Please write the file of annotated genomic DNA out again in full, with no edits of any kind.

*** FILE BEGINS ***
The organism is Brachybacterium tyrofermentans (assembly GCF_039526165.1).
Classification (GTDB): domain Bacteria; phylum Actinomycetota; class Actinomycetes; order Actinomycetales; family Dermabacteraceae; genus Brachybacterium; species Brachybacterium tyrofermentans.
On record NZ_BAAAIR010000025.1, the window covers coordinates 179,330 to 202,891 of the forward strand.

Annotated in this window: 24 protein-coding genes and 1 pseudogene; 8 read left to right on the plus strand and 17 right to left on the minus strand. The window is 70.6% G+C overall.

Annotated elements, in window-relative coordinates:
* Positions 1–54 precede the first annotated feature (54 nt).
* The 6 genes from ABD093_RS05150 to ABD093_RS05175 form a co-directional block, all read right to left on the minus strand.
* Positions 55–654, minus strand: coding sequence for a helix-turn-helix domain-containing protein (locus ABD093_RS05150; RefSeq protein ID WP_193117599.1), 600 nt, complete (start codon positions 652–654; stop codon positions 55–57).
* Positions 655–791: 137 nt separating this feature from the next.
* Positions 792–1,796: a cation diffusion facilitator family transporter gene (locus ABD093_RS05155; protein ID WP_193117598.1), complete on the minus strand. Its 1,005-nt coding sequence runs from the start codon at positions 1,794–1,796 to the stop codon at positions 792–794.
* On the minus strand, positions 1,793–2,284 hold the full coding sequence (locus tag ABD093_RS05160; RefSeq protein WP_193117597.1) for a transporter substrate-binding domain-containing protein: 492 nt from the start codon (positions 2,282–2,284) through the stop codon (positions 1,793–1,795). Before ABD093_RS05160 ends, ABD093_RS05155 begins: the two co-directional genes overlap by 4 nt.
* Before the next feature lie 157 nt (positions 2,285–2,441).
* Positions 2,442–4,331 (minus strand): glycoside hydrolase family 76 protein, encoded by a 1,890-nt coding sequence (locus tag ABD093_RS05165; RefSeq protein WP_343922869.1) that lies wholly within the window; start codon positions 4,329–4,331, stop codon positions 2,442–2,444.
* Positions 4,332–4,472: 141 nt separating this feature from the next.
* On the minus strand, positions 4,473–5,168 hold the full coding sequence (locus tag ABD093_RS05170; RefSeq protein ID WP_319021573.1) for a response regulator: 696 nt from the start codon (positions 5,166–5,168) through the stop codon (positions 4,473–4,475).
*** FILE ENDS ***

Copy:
The organism is Brachybacterium tyrofermentans (assembly GCF_039526165.1).
Classification (GTDB): domain Bacteria; phylum Actinomycetota; class Actinomycetes; order Actinomycetales; family Dermabacteraceae; genus Brachybacterium; species Brachybacterium tyrofermentans.
On record NZ_BAAAIR010000025.1, the window covers coordinates 179,330 to 202,891 of the forward strand.

Annotated in this window: 24 protein-coding genes and 1 pseudogene; 8 read left to right on the plus strand and 17 right to left on the minus strand. The window is 70.6% G+C overall.

Annotated elements, in window-relative coordinates:
* Positions 1–54 precede the first annotated feature (54 nt).
* The 6 genes from ABD093_RS05150 to ABD093_RS05175 form a co-directional block, all read right to left on the minus strand.
* Positions 55–654, minus strand: coding sequence for a helix-turn-helix domain-containing protein (locus ABD093_RS05150; RefSeq protein ID WP_193117599.1), 600 nt, complete (start codon positions 652–654; stop codon positions 55–57).
* Positions 655–791: 137 nt separating this feature from the next.
* Positions 792–1,796: a cation diffusion facilitator family transporter gene (locus ABD093_RS05155; protein ID WP_193117598.1), complete on the minus strand. Its 1,005-nt coding sequence runs from the start codon at positions 1,794–1,796 to the stop codon at positions 792–794.
* On the minus strand, positions 1,793–2,284 hold the full coding sequence (locus tag ABD093_RS05160; RefSeq protein WP_193117597.1) for a transporter substrate-binding domain-containing protein: 492 nt from the start codon (positions 2,282–2,284) through the stop codon (positions 1,793–1,795). Before ABD093_RS05160 ends, ABD093_RS05155 begins: the two co-directional genes overlap by 4 nt.
* Before the next feature lie 157 nt (positions 2,285–2,441).
* Positions 2,442–4,331 (minus strand): glycoside hydrolase family 76 protein, encoded by a 1,890-nt coding sequence (locus tag ABD093_RS05165; RefSeq protein WP_343922869.1) that lies wholly within the window; start codon positions 4,329–4,331, stop codon positions 2,442–2,444.
* Positions 4,332–4,472: 141 nt separating this feature from the next.
* On the minus strand, positions 4,473–5,168 hold the full coding sequence (locus tag ABD093_RS05170; RefSeq protein ID WP_319021573.1) for a response regulator: 696 nt from the start codon (positions 5,166–5,168) through the stop codon (positions 4,473–4,475).